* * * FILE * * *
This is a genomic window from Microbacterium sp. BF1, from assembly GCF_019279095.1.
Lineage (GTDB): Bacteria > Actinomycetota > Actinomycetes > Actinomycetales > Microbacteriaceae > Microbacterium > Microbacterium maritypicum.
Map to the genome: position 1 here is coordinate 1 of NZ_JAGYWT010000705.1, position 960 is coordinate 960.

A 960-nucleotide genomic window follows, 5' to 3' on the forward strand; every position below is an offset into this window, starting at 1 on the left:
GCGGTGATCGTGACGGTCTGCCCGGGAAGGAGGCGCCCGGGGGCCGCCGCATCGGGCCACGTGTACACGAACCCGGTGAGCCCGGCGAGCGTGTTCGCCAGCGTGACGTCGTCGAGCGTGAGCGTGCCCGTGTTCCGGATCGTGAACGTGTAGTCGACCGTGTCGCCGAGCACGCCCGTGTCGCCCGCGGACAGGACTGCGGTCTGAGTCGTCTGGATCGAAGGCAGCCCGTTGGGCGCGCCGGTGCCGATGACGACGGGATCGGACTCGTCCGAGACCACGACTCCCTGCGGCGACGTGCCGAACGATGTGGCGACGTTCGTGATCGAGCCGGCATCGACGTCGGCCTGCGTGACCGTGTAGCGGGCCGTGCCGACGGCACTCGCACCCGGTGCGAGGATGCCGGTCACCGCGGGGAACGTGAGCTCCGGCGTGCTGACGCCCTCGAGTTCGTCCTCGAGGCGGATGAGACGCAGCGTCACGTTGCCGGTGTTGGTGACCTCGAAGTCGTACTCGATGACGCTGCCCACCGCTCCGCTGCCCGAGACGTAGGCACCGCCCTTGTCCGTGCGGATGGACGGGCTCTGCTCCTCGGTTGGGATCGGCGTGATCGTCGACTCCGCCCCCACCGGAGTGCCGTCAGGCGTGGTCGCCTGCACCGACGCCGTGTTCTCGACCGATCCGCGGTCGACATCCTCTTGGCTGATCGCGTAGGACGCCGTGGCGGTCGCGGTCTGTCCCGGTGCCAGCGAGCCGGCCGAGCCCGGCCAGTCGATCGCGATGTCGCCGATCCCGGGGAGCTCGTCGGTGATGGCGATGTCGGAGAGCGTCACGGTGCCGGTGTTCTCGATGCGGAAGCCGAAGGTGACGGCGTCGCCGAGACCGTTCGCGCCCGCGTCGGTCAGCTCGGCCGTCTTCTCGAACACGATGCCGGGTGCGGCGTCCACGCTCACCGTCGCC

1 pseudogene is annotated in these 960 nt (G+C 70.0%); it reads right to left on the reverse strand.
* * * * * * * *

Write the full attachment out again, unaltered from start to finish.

This is a genomic window from Microbacterium sp. BF1, from assembly GCF_019279095.1.
Lineage (GTDB): Bacteria > Actinomycetota > Actinomycetes > Actinomycetales > Microbacteriaceae > Microbacterium > Microbacterium maritypicum.
Map to the genome: position 1 here is coordinate 1 of NZ_JAGYWT010000705.1, position 960 is coordinate 960.

A 960-nucleotide genomic window follows, 5' to 3' on the forward strand; every position below is an offset into this window, starting at 1 on the left:
GCGGTGATCGTGACGGTCTGCCCGGGAAGGAGGCGCCCGGGGGCCGCCGCATCGGGCCACGTGTACACGAACCCGGTGAGCCCGGCGAGCGTGTTCGCCAGCGTGACGTCGTCGAGCGTGAGCGTGCCCGTGTTCCGGATCGTGAACGTGTAGTCGACCGTGTCGCCGAGCACGCCCGTGTCGCCCGCGGACAGGACTGCGGTCTGAGTCGTCTGGATCGAAGGCAGCCCGTTGGGCGCGCCGGTGCCGATGACGACGGGATCGGACTCGTCCGAGACCACGACTCCCTGCGGCGACGTGCCGAACGATGTGGCGACGTTCGTGATCGAGCCGGCATCGACGTCGGCCTGCGTGACCGTGTAGCGGGCCGTGCCGACGGCACTCGCACCCGGTGCGAGGATGCCGGTCACCGCGGGGAACGTGAGCTCCGGCGTGCTGACGCCCTCGAGTTCGTCCTCGAGGCGGATGAGACGCAGCGTCACGTTGCCGGTGTTGGTGACCTCGAAGTCGTACTCGATGACGCTGCCCACCGCTCCGCTGCCCGAGACGTAGGCACCGCCCTTGTCCGTGCGGATGGACGGGCTCTGCTCCTCGGTTGGGATCGGCGTGATCGTCGACTCCGCCCCCACCGGAGTGCCGTCAGGCGTGGTCGCCTGCACCGACGCCGTGTTCTCGACCGATCCGCGGTCGACATCCTCTTGGCTGATCGCGTAGGACGCCGTGGCGGTCGCGGTCTGTCCCGGTGCCAGCGAGCCGGCCGAGCCCGGCCAGTCGATCGCGATGTCGCCGATCCCGGGGAGCTCGTCGGTGATGGCGATGTCGGAGAGCGTCACGGTGCCGGTGTTCTCGATGCGGAAGCCGAAGGTGACGGCGTCGCCGAGACCGTTCGCGCCCGCGTCGGTCAGCTCGGCCGTCTTCTCGAACACGATGCCGGGTGCGGCGTCCACGCTCACCGTCGCC

1 pseudogene is annotated in these 960 nt (G+C 70.0%); it reads right to left on the reverse strand.